July 30, 2020
The traditional method of bringing power to the unserved communities is to expand the electricity grid, establishing new power plants fueled by fossils and running both distribution and transmission lines to these homes.
This model has worked for the developed world, but it has failed miserably for Africa, especially sub-Saharan Africa where 65% of the population lacks access to electricity. This is partly due to several reasons, including the low ability of end-users to pay, high infrastructure costs, high infrastructure costs, unreliable electricity supply through the main grid, and disproportionately small end-use demand in rural areas.
Minigrids are being considered as an alternative approach to providing way energy across rural areas. These small-scale distribution networks, with local generation primarily based on solar PV power and backed up by generators and batteries can provide reliable and clean power in isolated rural areas.
Minigrids have a transformative effect that comes with larger and more reliable amounts of electricity- whether it’s welding or grinding maize. These are essential activities and appliances for real economic growth in remote Africa, and the kind of development many African citizens and governments are seeking.
Even though successful cases exist, minigrids have yet to scale across Kenya and sub-Saharan Africa.
The barriers to scaling minigrids in Kenya are:
Although most governments, donors, and companies are developing standardized designs, most minigrids are unique with custom installations. As a result, the typical Levelized cost of energy for a well-run minigrids today is at least 60 Kenyan Shillings per kilowatt-hour.
Most rural households in Kenya lack the resources to purchase refrigerators, washing machines, and other appliances and devices that would fully utilize the minigrid’s potential electricity generation. Poor utilization in turn drives up the cost per unit of electricity sold because of the limited number of kilowatt-hours of consumption share the up-front capital and operational costs.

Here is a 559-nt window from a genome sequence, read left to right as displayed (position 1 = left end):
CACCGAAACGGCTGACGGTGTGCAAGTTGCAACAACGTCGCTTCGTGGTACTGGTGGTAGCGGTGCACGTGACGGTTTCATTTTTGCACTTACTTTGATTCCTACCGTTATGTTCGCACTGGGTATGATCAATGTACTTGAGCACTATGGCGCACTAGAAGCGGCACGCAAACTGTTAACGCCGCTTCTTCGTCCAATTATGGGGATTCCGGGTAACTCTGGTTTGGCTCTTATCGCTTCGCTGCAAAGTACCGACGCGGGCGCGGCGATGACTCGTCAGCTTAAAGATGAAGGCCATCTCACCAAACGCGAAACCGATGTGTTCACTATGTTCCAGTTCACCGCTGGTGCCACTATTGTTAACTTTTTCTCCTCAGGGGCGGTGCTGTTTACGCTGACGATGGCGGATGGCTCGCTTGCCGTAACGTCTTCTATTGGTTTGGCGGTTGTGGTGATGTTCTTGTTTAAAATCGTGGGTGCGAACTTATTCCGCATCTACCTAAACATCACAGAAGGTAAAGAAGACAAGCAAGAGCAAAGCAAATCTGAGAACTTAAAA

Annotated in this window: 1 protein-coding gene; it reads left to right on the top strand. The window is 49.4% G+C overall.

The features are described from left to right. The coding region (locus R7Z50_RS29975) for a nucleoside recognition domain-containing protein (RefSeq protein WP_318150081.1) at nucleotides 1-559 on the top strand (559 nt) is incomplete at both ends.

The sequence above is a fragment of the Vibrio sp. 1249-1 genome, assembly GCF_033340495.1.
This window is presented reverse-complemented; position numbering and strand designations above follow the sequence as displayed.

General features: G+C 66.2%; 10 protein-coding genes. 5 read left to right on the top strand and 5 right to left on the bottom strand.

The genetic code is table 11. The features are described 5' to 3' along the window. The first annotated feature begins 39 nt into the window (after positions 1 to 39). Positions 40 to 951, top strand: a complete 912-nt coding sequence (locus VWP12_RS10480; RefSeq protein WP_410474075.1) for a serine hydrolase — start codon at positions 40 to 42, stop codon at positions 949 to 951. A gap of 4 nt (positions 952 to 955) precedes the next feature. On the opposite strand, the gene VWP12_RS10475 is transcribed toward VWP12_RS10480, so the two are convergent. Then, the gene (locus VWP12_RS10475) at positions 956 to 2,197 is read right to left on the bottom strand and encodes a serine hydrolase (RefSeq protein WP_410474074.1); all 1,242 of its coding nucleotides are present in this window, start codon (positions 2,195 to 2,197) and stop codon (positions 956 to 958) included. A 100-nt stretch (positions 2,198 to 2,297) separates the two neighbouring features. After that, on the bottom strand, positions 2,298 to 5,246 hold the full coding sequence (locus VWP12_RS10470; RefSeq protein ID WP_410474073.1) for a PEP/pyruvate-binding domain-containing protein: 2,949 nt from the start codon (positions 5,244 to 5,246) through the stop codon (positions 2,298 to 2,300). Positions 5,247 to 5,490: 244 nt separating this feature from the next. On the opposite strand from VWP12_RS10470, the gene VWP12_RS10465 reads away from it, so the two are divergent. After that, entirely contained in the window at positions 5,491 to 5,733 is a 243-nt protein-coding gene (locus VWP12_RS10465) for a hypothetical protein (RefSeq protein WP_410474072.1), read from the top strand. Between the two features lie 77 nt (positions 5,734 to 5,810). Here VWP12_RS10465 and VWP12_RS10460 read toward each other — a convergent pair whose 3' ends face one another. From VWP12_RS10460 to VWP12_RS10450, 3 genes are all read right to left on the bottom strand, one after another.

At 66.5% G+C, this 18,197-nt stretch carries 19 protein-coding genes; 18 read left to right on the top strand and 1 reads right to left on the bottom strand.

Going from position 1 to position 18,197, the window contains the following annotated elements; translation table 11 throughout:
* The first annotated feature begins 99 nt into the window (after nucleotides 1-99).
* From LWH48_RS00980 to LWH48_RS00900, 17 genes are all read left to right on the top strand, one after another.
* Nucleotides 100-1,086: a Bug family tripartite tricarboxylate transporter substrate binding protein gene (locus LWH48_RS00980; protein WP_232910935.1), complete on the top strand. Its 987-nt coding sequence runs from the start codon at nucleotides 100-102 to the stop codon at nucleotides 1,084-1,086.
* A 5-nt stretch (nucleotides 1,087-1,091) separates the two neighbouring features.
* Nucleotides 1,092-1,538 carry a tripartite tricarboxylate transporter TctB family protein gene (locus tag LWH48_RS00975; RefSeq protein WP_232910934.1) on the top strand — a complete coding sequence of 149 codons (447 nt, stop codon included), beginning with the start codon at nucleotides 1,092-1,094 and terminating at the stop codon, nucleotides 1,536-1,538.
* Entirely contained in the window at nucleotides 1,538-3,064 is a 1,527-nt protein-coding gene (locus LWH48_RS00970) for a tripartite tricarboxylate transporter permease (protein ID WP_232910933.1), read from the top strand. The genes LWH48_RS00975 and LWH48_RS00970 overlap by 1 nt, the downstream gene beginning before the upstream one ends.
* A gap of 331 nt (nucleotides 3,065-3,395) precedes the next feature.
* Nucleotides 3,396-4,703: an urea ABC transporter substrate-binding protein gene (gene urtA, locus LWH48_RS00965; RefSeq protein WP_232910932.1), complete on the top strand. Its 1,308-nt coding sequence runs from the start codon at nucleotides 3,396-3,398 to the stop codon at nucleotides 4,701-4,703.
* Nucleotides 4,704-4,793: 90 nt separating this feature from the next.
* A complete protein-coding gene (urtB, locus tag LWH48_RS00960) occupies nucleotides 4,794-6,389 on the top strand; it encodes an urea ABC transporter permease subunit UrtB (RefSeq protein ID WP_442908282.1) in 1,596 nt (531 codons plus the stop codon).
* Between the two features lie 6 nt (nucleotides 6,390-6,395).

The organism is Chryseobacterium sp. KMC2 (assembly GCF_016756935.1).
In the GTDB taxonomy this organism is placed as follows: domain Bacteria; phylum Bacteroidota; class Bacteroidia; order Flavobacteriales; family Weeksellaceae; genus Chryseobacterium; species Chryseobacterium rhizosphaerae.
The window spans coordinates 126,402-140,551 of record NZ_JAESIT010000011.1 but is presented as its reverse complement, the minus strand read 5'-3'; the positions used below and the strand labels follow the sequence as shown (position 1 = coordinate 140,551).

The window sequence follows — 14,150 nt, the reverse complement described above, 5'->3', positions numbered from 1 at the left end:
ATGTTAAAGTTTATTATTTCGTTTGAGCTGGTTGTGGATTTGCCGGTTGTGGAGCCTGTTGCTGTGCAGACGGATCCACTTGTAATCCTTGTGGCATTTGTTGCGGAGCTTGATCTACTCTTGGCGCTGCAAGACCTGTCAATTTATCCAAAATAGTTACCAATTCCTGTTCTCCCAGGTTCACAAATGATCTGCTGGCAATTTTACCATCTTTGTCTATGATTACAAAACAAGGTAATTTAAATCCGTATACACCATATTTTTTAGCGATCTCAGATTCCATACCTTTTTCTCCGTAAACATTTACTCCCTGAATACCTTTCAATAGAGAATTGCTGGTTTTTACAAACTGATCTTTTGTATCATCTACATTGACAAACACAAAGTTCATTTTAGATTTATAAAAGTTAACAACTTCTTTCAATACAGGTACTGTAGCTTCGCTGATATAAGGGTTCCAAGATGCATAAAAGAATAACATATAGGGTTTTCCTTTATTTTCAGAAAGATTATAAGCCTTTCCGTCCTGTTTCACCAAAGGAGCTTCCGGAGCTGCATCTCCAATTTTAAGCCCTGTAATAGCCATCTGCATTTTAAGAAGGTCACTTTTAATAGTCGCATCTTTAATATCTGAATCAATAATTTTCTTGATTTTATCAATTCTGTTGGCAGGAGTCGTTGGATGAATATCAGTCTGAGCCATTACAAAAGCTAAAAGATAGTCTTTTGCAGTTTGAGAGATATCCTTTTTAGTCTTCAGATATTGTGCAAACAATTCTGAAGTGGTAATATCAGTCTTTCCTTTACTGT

Consequently, the demand for power that exists does not match the generating profile of a solar-powered minigrid.
As it stands, financing is limited or unavailable.
Companies developing minigrid solutions are struggling to secure equity and support from local governments. This has in turn barred them from scaling up their operations.
Regulatory and Policy Barriers
Numerous policies along with regulatory bodies slow execution progress and increase costs. This also makes the process unpredictable with different licensing and tariffs along with requirements that regulate the price that can be charged for electricity add further risks and challenges to minigrid deployment.
Quality of Life
Despite the success of solar home systems and solar lanterns, a much-needed critical leap must be made and that is providing electricity in not just watts but kilowatts. People do not only need solar lanterns but also mobile phone chargers, other appliances, and devices that will support economic growth and improve their quality of life.
For this reason, there is a vital role for minigrids. Even though successful cases exist, the deployment of minigrids in Kenya and Africa (to an extension) has failed to scale. Stakeholders must address and overcome these barriers to deliver their benefits to communities that need it most.